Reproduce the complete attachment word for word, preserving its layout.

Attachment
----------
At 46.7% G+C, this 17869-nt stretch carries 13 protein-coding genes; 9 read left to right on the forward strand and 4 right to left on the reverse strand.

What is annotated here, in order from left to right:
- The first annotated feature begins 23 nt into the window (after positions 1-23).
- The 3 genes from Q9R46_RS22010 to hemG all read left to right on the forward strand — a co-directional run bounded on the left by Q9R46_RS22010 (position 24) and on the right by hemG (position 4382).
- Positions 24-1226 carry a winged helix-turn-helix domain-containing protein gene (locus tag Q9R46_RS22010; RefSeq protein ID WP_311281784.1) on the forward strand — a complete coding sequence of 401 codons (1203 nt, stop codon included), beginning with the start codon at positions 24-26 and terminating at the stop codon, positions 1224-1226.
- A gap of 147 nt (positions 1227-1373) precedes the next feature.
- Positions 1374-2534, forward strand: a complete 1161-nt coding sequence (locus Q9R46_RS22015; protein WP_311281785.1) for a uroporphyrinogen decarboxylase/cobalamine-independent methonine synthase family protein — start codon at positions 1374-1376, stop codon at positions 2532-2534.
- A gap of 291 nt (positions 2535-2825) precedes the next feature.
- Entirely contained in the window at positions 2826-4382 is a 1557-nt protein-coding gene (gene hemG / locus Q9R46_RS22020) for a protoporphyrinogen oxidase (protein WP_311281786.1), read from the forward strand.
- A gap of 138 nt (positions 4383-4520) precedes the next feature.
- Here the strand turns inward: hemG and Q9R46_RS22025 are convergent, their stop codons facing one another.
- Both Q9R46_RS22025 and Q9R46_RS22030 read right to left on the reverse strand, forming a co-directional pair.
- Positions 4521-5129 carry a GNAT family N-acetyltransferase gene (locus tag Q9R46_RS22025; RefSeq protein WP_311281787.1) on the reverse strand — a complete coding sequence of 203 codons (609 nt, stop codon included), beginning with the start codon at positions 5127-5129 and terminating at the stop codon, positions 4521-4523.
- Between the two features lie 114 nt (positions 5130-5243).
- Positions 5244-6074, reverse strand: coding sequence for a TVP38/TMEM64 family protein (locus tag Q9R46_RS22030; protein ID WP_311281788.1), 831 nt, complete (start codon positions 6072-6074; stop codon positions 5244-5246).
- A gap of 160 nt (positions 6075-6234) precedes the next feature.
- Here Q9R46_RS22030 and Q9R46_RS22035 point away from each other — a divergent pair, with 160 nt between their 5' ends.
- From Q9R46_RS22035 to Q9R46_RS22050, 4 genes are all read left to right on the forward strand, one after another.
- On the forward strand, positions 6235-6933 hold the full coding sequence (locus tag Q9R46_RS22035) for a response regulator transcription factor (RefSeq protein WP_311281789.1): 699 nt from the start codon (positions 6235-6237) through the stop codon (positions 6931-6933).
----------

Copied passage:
At 46.7% G+C, this 17869-nt stretch carries 13 protein-coding genes; 9 read left to right on the forward strand and 4 right to left on the reverse strand.

What is annotated here, in order from left to right:
- The first annotated feature begins 23 nt into the window (after positions 1-23).
- The 3 genes from Q9R46_RS22010 to hemG all read left to right on the forward strand — a co-directional run bounded on the left by Q9R46_RS22010 (position 24) and on the right by hemG (position 4382).
- Positions 24-1226 carry a winged helix-turn-helix domain-containing protein gene (locus tag Q9R46_RS22010; RefSeq protein ID WP_311281784.1) on the forward strand — a complete coding sequence of 401 codons (1203 nt, stop codon included), beginning with the start codon at positions 24-26 and terminating at the stop codon, positions 1224-1226.
- A gap of 147 nt (positions 1227-1373) precedes the next feature.
- Positions 1374-2534, forward strand: a complete 1161-nt coding sequence (locus Q9R46_RS22015; protein WP_311281785.1) for a uroporphyrinogen decarboxylase/cobalamine-independent methonine synthase family protein — start codon at positions 1374-1376, stop codon at positions 2532-2534.
- A gap of 291 nt (positions 2535-2825) precedes the next feature.
- Entirely contained in the window at positions 2826-4382 is a 1557-nt protein-coding gene (gene hemG / locus Q9R46_RS22020) for a protoporphyrinogen oxidase (protein WP_311281786.1), read from the forward strand.
- A gap of 138 nt (positions 4383-4520) precedes the next feature.
- Here the strand turns inward: hemG and Q9R46_RS22025 are convergent, their stop codons facing one another.
- Both Q9R46_RS22025 and Q9R46_RS22030 read right to left on the reverse strand, forming a co-directional pair.
- Positions 4521-5129 carry a GNAT family N-acetyltransferase gene (locus tag Q9R46_RS22025; RefSeq protein WP_311281787.1) on the reverse strand — a complete coding sequence of 203 codons (609 nt, stop codon included), beginning with the start codon at positions 5127-5129 and terminating at the stop codon, positions 4521-4523.
- Between the two features lie 114 nt (positions 5130-5243).
- Positions 5244-6074, reverse strand: coding sequence for a TVP38/TMEM64 family protein (locus tag Q9R46_RS22030; protein ID WP_311281788.1), 831 nt, complete (start codon positions 6072-6074; stop codon positions 5244-5246).
- A gap of 160 nt (positions 6075-6234) precedes the next feature.
- Here Q9R46_RS22030 and Q9R46_RS22035 point away from each other — a divergent pair, with 160 nt between their 5' ends.
- From Q9R46_RS22035 to Q9R46_RS22050, 4 genes are all read left to right on the forward strand, one after another.
- On the forward strand, positions 6235-6933 hold the full coding sequence (locus tag Q9R46_RS22035) for a response regulator transcription factor (RefSeq protein WP_311281789.1): 699 nt from the start codon (positions 6235-6237) through the stop codon (positions 6931-6933).